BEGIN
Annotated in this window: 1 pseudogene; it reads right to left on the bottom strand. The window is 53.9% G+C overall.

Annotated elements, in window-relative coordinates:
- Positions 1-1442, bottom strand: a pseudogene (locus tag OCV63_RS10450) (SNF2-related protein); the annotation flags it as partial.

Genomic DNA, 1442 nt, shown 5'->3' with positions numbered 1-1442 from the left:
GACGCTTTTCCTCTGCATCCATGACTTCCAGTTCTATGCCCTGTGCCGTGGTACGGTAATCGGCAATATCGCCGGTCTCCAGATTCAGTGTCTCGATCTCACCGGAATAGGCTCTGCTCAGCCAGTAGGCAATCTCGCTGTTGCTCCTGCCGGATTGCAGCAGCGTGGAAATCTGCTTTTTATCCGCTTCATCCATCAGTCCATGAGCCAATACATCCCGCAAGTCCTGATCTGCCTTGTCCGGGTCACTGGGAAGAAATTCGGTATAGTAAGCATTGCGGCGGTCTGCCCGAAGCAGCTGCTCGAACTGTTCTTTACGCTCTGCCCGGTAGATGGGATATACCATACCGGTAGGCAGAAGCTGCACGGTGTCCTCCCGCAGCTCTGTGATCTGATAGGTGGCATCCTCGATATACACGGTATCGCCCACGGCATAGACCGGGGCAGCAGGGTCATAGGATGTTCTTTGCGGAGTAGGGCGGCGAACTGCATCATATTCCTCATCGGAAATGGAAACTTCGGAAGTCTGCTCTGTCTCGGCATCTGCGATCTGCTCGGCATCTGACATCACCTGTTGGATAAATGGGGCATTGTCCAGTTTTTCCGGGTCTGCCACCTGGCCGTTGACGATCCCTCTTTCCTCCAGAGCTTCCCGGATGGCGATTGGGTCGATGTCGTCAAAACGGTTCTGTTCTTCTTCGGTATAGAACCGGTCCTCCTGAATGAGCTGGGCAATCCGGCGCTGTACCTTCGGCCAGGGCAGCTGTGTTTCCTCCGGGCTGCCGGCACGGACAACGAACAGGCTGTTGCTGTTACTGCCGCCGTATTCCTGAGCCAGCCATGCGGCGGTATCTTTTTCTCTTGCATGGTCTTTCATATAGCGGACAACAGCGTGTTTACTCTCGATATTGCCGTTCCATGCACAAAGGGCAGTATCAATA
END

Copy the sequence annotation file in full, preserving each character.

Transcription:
Annotated in this window: 1 pseudogene; it reads right to left on the bottom strand. The window is 53.9% G+C overall.

Annotated elements, in window-relative coordinates:
- Positions 1-1442, bottom strand: a pseudogene (locus tag OCV63_RS10450) (SNF2-related protein); the annotation flags it as partial.

Genomic DNA, 1442 nt, shown 5'->3' with positions numbered 1-1442 from the left:
GACGCTTTTCCTCTGCATCCATGACTTCCAGTTCTATGCCCTGTGCCGTGGTACGGTAATCGGCAATATCGCCGGTCTCCAGATTCAGTGTCTCGATCTCACCGGAATAGGCTCTGCTCAGCCAGTAGGCAATCTCGCTGTTGCTCCTGCCGGATTGCAGCAGCGTGGAAATCTGCTTTTTATCCGCTTCATCCATCAGTCCATGAGCCAATACATCCCGCAAGTCCTGATCTGCCTTGTCCGGGTCACTGGGAAGAAATTCGGTATAGTAAGCATTGCGGCGGTCTGCCCGAAGCAGCTGCTCGAACTGTTCTTTACGCTCTGCCCGGTAGATGGGATATACCATACCGGTAGGCAGAAGCTGCACGGTGTCCTCCCGCAGCTCTGTGATCTGATAGGTGGCATCCTCGATATACACGGTATCGCCCACGGCATAGACCGGGGCAGCAGGGTCATAGGATGTTCTTTGCGGAGTAGGGCGGCGAACTGCATCATATTCCTCATCGGAAATGGAAACTTCGGAAGTCTGCTCTGTCTCGGCATCTGCGATCTGCTCGGCATCTGACATCACCTGTTGGATAAATGGGGCATTGTCCAGTTTTTCCGGGTCTGCCACCTGGCCGTTGACGATCCCTCTTTCCTCCAGAGCTTCCCGGATGGCGATTGGGTCGATGTCGTCAAAACGGTTCTGTTCTTCTTCGGTATAGAACCGGTCCTCCTGAATGAGCTGGGCAATCCGGCGCTGTACCTTCGGCCAGGGCAGCTGTGTTTCCTCCGGGCTGCCGGCACGGACAACGAACAGGCTGTTGCTGTTACTGCCGCCGTATTCCTGAGCCAGCCATGCGGCGGTATCTTTTTCTCTTGCATGGTCTTTCATATAGCGGACAACAGCGTGTTTACTCTCGATATTGCCGTTCCATGCACAAAGGGCAGTATCAATA